Is 6%-yielder Vodafone a buy now?

Vodafone (LSE:VOD)

This is a share which has, unfortunately, tended to bring disappointment over the last few years. Similar to any new model of mobile phone, share price moves promise a lot yet tend to deliver anything new. Worse, price movements prove rather rangebound over the last while.

To cut to the chase, there’s a major issue at 241p. If the share were to just close a session above such, we’d wax lyrically about the attractions of 313p, an “almost certain” growth target. If bettered, secondary feels less likely at 372p.

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Unfortunately, the share price is now exhibiting some worrying features and risks signing up to the school of “If it ain’t goin’ up, it’s goin’ down”. We’ve an immediate problem at 196p as trades below risk travel to an inconsequential 191p.

Should 191p break, an argument exists fairly strongly for a bottom at 185p where a bounce should occur. We’re rather less than comfortable proposing a bounce at 185p as the visuals confirm the share price now travelling in the land of lower lows.

Instead, it appears awaiting 170p before anticipating a bounce makes some visual sense. But even then, there are some really nasty potentials available risking any bounce proving short lived.

Despite the presence of the dashed red line on the chart, a break of 170p risks an ultimate bottom around 111p.

While easy to emotionally discount the notion of this share price retreating to the lows of 2009 again, we do have some real concerns, especially as the price was gapped up above the historical red uptrend.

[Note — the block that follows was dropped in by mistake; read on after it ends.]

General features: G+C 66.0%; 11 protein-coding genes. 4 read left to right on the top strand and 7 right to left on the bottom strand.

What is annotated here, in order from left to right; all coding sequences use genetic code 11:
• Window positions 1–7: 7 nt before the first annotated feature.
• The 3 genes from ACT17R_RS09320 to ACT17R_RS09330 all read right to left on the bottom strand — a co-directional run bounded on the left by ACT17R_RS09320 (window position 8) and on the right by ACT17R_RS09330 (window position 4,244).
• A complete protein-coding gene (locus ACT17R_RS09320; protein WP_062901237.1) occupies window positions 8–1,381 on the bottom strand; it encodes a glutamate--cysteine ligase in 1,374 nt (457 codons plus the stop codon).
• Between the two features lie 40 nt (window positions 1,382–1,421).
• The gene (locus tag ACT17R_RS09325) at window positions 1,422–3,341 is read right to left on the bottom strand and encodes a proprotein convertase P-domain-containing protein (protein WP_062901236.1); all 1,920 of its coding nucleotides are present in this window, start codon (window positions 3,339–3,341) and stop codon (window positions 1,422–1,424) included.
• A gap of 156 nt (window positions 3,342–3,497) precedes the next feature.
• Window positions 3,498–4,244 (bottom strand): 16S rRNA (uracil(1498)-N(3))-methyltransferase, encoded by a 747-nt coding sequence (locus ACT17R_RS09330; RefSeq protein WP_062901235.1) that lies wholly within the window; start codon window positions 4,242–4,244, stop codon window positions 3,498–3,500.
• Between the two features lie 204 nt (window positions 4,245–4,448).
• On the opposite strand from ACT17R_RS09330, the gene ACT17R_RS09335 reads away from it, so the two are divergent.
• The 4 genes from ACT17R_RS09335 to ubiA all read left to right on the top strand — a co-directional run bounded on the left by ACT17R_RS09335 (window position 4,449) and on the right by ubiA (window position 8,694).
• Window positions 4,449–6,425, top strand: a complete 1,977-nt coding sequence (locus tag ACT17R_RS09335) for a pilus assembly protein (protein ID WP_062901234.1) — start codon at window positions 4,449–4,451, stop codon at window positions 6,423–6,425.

And today, it was gapped down below the trend. During 2017, we whinged about GaGa movements proving reliable direction indicators. In the case of Vodafone, it is now pointing down.

Thanks for all the emails asking about this. We’re not entirely happy at the lack of positive calculations.

Source: interactive investor             Past performance is not a guide to future performance

Alistair Strang has led high-profile and “top secret” software projects since the late 1970s and won the original John Logie Baird Award for inventors and innovators. After the financial crash, he wanted to know “how it worked” with a view to mimicking existing trading formulas and predicting what was coming next. His results speak for themselves as he continually refines the methodology.

Alistair Strang is a freelance contributor and not a direct employee of Interactive Investor. All correspondence is with Alistair Strang, who for these purposes is deemed a third-party supplier. Buying, selling and investing in shares is not without risk. Market and company movement will affect your performance and you may get back less than you invest. Neither Alistair Strang, Shareprice, or Interactive Investor will be responsible for any losses that may be incurred as a result of following a trading idea. 

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